The wire strings are not so fat and forward sounding as the L-4c, but overall a very balanced acoustic archtop.
    My '49 L-7c has a nice comfortable C shape....not quite so big as the L-4c has, but Gibson necks circa '49 and '50 will often be variable.
    I love the neck and how it sits when I'm playing.

    I like them both for their differences (a good reason for keeping the two around).

    Both sound great as amplified acoustic archtops with floating pickups.
    But I'd give the edge to the L-7c amplified.
    Both of mine have McCarty pickguard/pickup units.

    On the other hand just to throw a curve....I'm really lately digging some of the Epiphone counterparts!

    Hope this helps....and if possible being able to try a few of each is ideal.
    I'm sure others here might have more to offer or different takes on these.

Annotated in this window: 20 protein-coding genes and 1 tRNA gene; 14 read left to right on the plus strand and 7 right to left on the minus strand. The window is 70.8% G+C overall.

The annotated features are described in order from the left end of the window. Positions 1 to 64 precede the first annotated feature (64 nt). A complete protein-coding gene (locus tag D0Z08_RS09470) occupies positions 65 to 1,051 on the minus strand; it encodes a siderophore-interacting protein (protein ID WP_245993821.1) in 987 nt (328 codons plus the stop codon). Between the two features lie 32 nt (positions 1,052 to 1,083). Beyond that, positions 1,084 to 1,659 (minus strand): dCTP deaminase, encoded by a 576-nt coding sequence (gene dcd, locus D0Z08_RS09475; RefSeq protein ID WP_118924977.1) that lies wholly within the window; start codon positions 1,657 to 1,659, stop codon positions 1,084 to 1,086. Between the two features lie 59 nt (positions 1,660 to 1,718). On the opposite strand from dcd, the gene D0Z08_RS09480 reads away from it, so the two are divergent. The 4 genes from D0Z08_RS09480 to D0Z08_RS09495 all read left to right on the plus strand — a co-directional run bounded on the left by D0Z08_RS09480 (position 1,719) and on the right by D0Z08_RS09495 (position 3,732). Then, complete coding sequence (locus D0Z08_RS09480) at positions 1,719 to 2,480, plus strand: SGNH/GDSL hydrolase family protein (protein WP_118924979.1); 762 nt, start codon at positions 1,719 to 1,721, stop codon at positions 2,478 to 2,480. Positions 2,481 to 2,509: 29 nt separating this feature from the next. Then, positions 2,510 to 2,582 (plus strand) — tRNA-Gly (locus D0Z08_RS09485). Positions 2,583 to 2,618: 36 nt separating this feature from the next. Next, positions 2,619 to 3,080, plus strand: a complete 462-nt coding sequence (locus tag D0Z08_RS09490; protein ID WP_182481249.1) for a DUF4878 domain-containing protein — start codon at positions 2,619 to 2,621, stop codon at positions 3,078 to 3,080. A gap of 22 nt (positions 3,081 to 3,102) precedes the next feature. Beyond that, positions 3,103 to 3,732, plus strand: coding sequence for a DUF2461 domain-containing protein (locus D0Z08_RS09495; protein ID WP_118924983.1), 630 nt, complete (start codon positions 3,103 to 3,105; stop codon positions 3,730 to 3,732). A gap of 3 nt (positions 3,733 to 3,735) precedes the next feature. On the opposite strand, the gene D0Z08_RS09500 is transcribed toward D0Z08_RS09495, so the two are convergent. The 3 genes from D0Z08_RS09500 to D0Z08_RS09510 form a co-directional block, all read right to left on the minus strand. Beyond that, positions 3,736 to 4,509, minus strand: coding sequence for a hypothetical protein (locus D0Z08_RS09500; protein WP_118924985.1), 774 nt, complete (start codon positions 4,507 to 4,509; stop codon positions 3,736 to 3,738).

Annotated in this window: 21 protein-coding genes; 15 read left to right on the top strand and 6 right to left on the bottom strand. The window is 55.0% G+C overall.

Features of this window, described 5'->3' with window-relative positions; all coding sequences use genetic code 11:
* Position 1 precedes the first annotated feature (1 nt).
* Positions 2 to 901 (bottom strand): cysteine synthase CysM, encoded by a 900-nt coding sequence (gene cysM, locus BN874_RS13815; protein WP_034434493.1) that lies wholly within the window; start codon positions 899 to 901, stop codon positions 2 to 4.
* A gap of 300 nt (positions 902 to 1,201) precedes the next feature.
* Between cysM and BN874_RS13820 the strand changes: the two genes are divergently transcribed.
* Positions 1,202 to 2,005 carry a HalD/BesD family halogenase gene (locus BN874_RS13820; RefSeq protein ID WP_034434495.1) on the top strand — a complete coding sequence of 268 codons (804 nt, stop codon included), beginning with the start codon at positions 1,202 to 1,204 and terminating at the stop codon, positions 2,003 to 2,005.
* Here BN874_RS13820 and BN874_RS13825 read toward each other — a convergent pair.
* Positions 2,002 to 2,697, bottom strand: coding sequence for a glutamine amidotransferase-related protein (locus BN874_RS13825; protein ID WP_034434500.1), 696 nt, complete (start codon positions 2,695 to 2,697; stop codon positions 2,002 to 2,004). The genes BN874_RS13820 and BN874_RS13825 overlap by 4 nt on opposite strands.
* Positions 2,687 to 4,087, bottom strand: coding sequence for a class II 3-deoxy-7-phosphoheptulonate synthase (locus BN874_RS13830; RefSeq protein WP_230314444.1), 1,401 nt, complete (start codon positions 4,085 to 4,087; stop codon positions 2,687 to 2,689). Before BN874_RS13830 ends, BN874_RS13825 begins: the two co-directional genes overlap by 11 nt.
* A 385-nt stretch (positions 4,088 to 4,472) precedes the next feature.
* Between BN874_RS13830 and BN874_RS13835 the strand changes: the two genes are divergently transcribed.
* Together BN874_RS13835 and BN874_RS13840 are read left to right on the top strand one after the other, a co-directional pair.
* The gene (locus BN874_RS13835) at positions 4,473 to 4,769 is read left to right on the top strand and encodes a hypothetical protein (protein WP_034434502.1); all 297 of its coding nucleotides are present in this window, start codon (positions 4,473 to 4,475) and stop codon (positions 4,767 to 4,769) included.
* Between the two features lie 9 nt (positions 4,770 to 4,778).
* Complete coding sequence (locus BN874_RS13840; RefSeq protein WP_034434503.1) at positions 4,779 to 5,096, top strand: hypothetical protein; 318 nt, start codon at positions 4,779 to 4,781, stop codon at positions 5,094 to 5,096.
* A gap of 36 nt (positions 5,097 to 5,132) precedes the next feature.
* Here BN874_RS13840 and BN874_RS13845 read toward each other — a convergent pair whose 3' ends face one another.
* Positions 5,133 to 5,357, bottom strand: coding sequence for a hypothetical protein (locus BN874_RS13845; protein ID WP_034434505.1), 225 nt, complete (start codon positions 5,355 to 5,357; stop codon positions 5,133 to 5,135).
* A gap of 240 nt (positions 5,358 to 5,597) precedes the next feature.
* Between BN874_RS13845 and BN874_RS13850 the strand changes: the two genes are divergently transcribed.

Many thanks for this detailed response — I’m after warmth and depth, so I’m thinking the L7 is the right one for me

  5. #4

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    Quote Originally Posted by charlie whikey
    Many thanks for this detailed response — I’m after warmth and depth, so I’m thinking the L7 is the right one for me
    And if it helps, the current market for acoustic L-7's isn't that good so if you find a decent one, it should be a deal.. I'd say the same thing about L-4's but they never made as many so their availability probably isn't comparable. I don't have production numbers, maybe someone here does.

    Good luck !

  6. #5

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    Whiskey.... here is a link to Gibson Acoustic Archtop Production Numbers...

    I have a '51 L4CN (1 of 49) and a '51 L7C (1 of 99) .. they didn't make a ton of either..
    The L4 acoustically has a thin wimpy sound, almost feels like balsa wood..
    however when recorded with a nice condenser mic it comes alive... sounds fantastic, magical...

    The L7 is a barroom brawler, I only play it amplified.. with a pompadour! Lots of good low-end thump
    and easy to play all of the way up the neck.
    Vintage Guitars Info - Gibson acoustic archtop shipping vintage guitar totals